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UN aid chief warns of 'apocalyptic' consequences of Gaza shortages

— Doha (AFP)

The stranglehold on aid reaching Gaza threatens an "apocalyptic" outcome, the UN's humanitarian chief Martin Griffiths said on Sunday as he warned of famine in the besieged territory.

"If fuel runs out, aid doesn't get to the people where they need it, that famine, which we have talked about for so long, and which is looming, will not be looming anymore. It will be present," Griffiths said.

"And I think our worry, as citizens of the international community, is that the consequence is going to be really, really hard. Hard, difficult, and apocalyptic," he told AFP on the sidelines of meetings with Qatari officials in Doha.

An Israeli incursion into the southern Gaza city of Rafah, launched in the face of international outcry, has deepened an already perilous humanitarian crisis in the Gaza Strip.

Israeli soldiers during military operations in the Gaza Strip

Griffith, the UN's Under-Secretary-General for Humanitarian Affairs and Emergency Relief Coordinator, said some 50 trucks of aid per day could reach the hardest-hit north of Gaza through the reopened Erez crossing.

But battles near the Rafah and Kerem Shalom crossings in Gaza's south meant the vital routes were "effectively blocked", he explained.

"So aid getting in through land routes to the south and for Rafah, and the people dislodged by Rafah is almost nil," Griffiths added.

- 'Disaster' -

The UN said on Saturday that 800,000 people had been "forced to flee" Israel's assault on Hamas militants in Rafah.

With fuel, food and medicine running out, Griffiths said the military action in the southern Gazan city was "exactly what we feared it would be".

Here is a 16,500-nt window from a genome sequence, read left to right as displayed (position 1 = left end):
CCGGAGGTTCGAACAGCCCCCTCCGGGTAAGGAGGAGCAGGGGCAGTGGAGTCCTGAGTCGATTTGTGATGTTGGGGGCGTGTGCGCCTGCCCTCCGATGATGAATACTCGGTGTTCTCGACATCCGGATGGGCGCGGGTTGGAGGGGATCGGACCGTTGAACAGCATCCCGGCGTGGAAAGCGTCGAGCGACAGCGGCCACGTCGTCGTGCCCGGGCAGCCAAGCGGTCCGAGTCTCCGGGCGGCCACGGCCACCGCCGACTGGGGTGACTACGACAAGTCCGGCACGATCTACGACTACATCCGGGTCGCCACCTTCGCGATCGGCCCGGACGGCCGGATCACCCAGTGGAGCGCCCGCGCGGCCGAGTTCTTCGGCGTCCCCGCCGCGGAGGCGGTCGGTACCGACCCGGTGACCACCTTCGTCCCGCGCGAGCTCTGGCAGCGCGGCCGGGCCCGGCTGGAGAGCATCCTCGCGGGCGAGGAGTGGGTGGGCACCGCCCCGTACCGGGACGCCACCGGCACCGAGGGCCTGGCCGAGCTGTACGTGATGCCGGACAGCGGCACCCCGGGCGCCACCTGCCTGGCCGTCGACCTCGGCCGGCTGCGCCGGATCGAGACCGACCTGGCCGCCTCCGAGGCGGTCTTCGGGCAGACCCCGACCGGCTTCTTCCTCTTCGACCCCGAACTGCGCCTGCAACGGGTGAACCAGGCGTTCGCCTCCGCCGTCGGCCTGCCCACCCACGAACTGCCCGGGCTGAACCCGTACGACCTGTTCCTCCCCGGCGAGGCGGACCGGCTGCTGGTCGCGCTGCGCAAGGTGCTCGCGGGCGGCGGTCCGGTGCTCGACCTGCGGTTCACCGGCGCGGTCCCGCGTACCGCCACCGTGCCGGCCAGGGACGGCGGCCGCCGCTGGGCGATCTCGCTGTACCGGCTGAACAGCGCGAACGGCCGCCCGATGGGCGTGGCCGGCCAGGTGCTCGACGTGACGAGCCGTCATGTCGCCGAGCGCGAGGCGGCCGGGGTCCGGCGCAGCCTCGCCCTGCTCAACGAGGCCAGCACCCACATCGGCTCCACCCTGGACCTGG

"And we all said that very clearly, that a Rafah operation is a disaster in humanitarian terms, a disaster for the people already displaced to Rafah. This is now their fourth or fifth displacement," he said.

With key land crossings closed, some relief supplies began flowing in this week via a temporary, floating pier constructed by the United States.

Griffiths said the maritime operation was "beginning to bring in some truck loads of aid" but he cautioned "it's not a replacement for the land routes".

The war began after Hamas's unprecedented October 7 attack on Israel, which resulted in the deaths of more than 1,170 people, mostly civilians, according to an AFP tally based on Israeli official figures.

A child and a woman transport water as they walk past garbage piled up near tents set up by displaced Palestinians in Khan Yunis

Israel's retaliatory offensive against Hamas has killed at least 35,386 people in Gaza, mostly civilians, according to data provided by the Hamas-run territory's health ministry.

Out of 252 people taken hostage from Israel during the October 7 attack, 124 remain held in Gaza including 37 the army says are dead.

On Thursday, the Arab League called for a UN peacekeeping force to be deployed in the Palestinian territories and for an international conference to resolve the Palestinian issue on the basis of the two-state solution.

Griffiths said the statement from the 22-member bloc in Manama was "very important because it focused on the future".

-'Angry world'-

He explained there were a "number of different conferences being mooted and potentially planned" to discuss humanitarian arrangements in Gaza, including in Jordan.

"I feel very strongly and I know that the Secretary-General feels very strongly that the United Nations needs to be present at the table when all these things are being discussed," the UN aid chief said.

Smoke billows during Israeli bombardment in Rafah in the southern Gaza Strip on May 19, 2024

But he cautioned on the likelihood of a UN peacekeeping force for the Palestinian territories. A proposed deployment could be blocked by a veto from permanent Security Council members, while it would also require the acceptance from the warring parties of the UN's presence.

The UN announced in March that Griffiths, a British barrister, would step down in June over health concerns.

He said that in recent years he had observed that "the norms that were built up very painfully, indeed since the founding of the United Nations... but particularly in the last couple of decades, seem to have been set aside".

"There is no consensus on methods of dialogue and negotiation, or mediation, which need to be, in my view, prioritised. And so we have an angry world," Griffiths said.